When Kasedo Games approached me to review their upcoming indie videogame title Rezrog (developed by Latvian game studio Soaphog), I didn’t hesitate for a second. As you might recall, Kasedo Games is the publisher of recent indie hit-titles like The Metronomicon and Project Highrise. These were excellent games that managed to score well in my reviews. So let’s find out if Rezrog is cut from the same cloth and can keep up the winning streak.
While playing Rezrog I couldn’t help but wonder why this game looked so familiar to me. After some pondering it hit me. I’d actually seen Rezrog before at the GameOn event in Lithuania last year. I was there with my own booth for MSI and didn’t had time to play the game, but I do remember Rezrog looked appealing. Inspired by board games, the game features tabletop game aesthetics. Its art style mimics paper board games with characters made of plastic and placed on plastic chips, while the environment is assembled from cardboard cutouts. It could be compared best to games like Hitman Go. Quite a surprise I was now given the chance to review the game. Such a small world.
Somewhere in the deceptively peaceful land of Rezrog, some travelers are brought together by a series of unfortunate events. A fierce battle occurs but the travelers are victorious. When they arrive at an abandoned Inn to rest and recover they can’t help but wonder; where did everybody go? The next morning they set out on a quest to find the Inn keeper, defeat the forces of evil and restore peace in the lands of Rezrog. As you might have figured out by now, the story setup for this game is relatively simple and not something that was the prime focus during development. That’s actually okay. In fact, the whole game feels relatively simple. You could easily pick it up, play for a few minutes and then continue with whatever you were doing. I would have sworn the game was originally designed for mobile devices. But looks can be deceiving as the gameplay is complex enough to require a mouse and keyboard.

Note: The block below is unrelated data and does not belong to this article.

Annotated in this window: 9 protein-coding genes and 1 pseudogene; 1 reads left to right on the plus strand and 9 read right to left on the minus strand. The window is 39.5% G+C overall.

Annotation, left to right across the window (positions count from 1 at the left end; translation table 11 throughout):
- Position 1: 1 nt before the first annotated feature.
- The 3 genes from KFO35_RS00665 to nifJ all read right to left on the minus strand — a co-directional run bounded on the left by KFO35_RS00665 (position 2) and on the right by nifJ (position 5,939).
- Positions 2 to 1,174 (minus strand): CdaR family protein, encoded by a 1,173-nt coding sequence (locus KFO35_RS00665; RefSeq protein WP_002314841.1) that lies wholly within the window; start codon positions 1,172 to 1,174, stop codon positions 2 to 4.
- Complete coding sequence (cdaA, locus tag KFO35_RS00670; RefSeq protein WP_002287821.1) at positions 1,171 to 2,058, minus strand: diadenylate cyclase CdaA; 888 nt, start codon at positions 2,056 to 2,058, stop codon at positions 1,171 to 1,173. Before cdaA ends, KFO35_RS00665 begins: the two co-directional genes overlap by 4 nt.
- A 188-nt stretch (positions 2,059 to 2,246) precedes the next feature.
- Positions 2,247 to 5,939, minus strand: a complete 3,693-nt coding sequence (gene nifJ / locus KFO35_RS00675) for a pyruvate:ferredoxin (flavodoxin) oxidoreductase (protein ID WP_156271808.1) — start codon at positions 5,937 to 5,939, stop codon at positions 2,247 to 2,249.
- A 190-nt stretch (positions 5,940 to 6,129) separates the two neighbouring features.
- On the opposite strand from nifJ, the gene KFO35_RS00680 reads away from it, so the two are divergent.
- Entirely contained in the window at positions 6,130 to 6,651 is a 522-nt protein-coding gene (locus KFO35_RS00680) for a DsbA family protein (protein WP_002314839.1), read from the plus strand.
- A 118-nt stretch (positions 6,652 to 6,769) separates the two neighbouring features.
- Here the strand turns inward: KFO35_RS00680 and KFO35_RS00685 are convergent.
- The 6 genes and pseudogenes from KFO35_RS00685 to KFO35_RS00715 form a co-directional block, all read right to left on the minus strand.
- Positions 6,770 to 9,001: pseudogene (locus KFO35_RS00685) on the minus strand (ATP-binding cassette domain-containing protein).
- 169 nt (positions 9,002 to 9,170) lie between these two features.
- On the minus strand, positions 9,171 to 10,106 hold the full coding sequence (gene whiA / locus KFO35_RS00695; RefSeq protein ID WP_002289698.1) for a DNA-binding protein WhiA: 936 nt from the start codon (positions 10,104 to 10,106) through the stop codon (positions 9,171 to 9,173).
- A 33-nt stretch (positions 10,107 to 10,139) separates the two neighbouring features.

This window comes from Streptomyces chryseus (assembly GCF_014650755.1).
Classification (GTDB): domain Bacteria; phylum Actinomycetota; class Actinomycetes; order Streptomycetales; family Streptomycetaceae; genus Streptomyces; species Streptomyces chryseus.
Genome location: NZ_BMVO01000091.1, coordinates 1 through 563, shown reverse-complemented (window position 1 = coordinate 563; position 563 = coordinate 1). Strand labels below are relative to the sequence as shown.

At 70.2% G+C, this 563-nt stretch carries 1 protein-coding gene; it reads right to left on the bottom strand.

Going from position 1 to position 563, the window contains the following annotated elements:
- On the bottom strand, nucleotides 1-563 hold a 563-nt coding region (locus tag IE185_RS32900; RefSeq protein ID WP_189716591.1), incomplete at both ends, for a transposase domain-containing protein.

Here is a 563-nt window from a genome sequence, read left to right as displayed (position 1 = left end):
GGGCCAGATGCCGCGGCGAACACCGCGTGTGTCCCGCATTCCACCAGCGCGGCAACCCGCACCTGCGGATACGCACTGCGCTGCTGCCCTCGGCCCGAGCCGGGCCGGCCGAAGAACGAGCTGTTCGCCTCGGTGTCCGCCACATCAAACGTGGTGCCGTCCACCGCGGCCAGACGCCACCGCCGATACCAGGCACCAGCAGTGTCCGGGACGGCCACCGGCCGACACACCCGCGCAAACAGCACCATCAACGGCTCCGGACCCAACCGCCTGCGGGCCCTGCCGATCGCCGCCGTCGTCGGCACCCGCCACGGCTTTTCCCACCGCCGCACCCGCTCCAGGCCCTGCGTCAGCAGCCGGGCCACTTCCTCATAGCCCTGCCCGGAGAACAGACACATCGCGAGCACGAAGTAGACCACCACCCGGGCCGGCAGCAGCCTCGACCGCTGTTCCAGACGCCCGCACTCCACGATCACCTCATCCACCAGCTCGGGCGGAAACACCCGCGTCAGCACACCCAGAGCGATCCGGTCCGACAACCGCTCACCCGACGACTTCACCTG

Rezrog is a roguelike dungeon crawler with RPG elements that’s played from an isometric perspective. The game features a group of heroes each with their own feats (warrior, mage, paladin etc.) that you can level up and arm along your way. Dungeons are procedurally generated, meaning not a single playthrough / route of a dungeon will be the same. Before entering a dungeon, you need to select a character of choice who will go in solo. You can move around freely in the dungeon but when you approach an enemy the game switched to a turn-based mode. If your character perishes in combat you can select another character and replay the dungeon to save him. If you fail and manage to get all your party-members killed, the game is over and perma-death occurs.
The game can become quite challenging and you’ll need to upgrade and distribute items among your character wisely. You can’t focus on playing the game with one particular hero only, for if he dies and his skills and items are unavailable, you’ll face a daunting task with one of your “lesser” heroes. In order to further master the RPG-elements of this game, you can even study encountered monsters to learn their weaknesses and to use these against them in combat.
With 7 character classes to play, over 60 skills to upgrade and more than 120 enemies to encounter, the game certainly has enough variety. There’re around 100 dungeons for the player to complete and each one becomes increasingly more difficult. Rezrog is not an game you’ll be playing for hours on end. But Rezorg is a game you’ll be playing for hours. The game is easy to pick up and just about complex enough due to various RPG elements to be entertaining and challenging. Its aesthetics are great and if not too expensive, definitely worth your time.